- 27 December 2005
- Reaction score
Nice pics of an MBT-70 prototype
I agree with all you say, Rickshaw, but moving the driver means in effect designing a new tank.Moving the driver into the hull sounds like an eminently sensible idea, considering all the trouble having him in the turret caused (and was, I believe one of the reasons why the vehicle was considered a failure).
but you need about 25 cubic feet of hull space, with forward vision from it, and access to it, to accommodate the driver. You also need good magazine capacity for effective AA, which competes for hull space. It's not impossible, of course, but quite a lot bigger redesign job than fitting a twin 30mm turret to a Leopard, and a major point to MBT-70 was to keep all the crew together in the turret.I wouldn't have thought it was that difficult to shorten the driving interface
OK, "extensive modifications" !but to be called a differrent tank?
I couldn't see any reference to these in Hunnicutt. Are there any more details? Were these initial ideas for an integrated range of vehicles, or actual later proposals? My only thought is that the "fighting tank" version was so expensive that modifying it for support roles seems a bit unlikely - though they did not expect it to cost so much originally. You don't really need the fancy suspension in support vehicles, do you?Added to the Engineer, Bridge and Recovery versions planned by the US Army
overscan said:Nice pics!
No need to apologise for posting in an old topic. We operate more like a database- if you can add more info or pics to a topic, then post it, even if the topic is a year old.
uk 75 said:Even today the MBT 70 looks modern and effective, though of course it was too fragile and complicated for the real world.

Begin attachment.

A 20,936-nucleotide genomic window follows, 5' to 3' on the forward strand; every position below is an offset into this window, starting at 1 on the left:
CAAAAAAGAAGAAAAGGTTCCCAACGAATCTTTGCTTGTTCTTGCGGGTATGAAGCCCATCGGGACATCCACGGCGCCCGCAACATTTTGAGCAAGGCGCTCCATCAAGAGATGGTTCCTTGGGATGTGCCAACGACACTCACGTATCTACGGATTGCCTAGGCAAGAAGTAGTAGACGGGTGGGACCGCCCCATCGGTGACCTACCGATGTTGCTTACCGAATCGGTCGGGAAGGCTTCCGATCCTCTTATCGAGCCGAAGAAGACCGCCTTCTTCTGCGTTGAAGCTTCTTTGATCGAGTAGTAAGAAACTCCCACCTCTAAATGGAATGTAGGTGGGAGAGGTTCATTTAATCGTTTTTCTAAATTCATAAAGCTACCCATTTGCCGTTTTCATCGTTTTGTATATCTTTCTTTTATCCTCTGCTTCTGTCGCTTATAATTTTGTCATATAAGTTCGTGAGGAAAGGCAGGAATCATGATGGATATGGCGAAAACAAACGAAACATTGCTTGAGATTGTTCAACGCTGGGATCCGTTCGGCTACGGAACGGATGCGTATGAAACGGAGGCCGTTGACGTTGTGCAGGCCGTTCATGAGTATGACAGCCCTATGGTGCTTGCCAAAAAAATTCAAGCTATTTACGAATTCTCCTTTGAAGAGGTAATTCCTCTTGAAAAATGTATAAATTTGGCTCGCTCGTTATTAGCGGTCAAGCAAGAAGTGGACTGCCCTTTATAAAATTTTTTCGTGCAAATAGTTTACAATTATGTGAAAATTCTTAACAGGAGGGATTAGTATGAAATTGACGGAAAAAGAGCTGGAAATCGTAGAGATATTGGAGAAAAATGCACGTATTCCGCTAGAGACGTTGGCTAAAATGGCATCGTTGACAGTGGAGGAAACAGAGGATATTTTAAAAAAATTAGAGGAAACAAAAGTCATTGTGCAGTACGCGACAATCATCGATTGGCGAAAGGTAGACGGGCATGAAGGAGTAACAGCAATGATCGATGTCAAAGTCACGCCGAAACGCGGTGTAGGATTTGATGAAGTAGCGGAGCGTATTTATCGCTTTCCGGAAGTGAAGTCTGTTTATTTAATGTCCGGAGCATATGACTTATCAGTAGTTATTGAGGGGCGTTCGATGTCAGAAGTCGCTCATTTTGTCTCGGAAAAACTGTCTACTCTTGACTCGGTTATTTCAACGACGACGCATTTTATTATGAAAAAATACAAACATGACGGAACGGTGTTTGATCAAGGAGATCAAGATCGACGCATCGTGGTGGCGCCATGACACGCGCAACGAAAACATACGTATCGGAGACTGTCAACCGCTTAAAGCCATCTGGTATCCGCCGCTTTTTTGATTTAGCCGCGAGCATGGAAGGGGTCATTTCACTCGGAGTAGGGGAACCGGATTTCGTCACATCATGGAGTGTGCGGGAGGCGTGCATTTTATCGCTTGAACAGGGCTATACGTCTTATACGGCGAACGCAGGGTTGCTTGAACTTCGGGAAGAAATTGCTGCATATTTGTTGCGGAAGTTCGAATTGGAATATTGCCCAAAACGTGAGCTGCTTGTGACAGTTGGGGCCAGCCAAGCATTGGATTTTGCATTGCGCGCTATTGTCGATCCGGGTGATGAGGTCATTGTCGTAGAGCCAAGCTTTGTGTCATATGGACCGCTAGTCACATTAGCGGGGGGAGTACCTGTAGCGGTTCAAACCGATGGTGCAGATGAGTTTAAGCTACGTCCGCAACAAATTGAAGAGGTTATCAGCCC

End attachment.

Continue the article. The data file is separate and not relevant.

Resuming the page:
Grey Havoc said:From what I've heard, the armor scheme would still be effective today against most RPGs and a fairly wide range of land mines/ IEDs
...like putting the entire crew in the turret...
Colonial-Marine said:Grey Havoc said:From what I've heard, the armor scheme would still be effective today against most RPGs and a fairly wide range of land mines/ IEDs
I think he was talking about the 152mm gun/missile launcher and many of the features of the design. While technologies like gun launched missiles, laser rangefinders, hydropneumatic suspension, and etc. may seem reliable today, they were all cutting edge back then. Some of the other features seem plain foolish or overly complex from today's point of view, like putting the entire crew in the turret, or a remote control 20mm cannon that is stored in a hatch behind the driver's position when not in use.
Colonial-Marine said:I think remote controlled weapons are a fine idea, and systems like CROWS have certainly proven themselves. Yet the system on the MBT-70 was primarily an anti-aircraft weapon (did it have sufficient depression capability to engage ground targets?) and was a rather complex mounting that was unreliable and difficult to use in testing.
Another good idea in theory, not so good in practice using the technology of the time. Same can be applied to several other aspects of the MBT-70.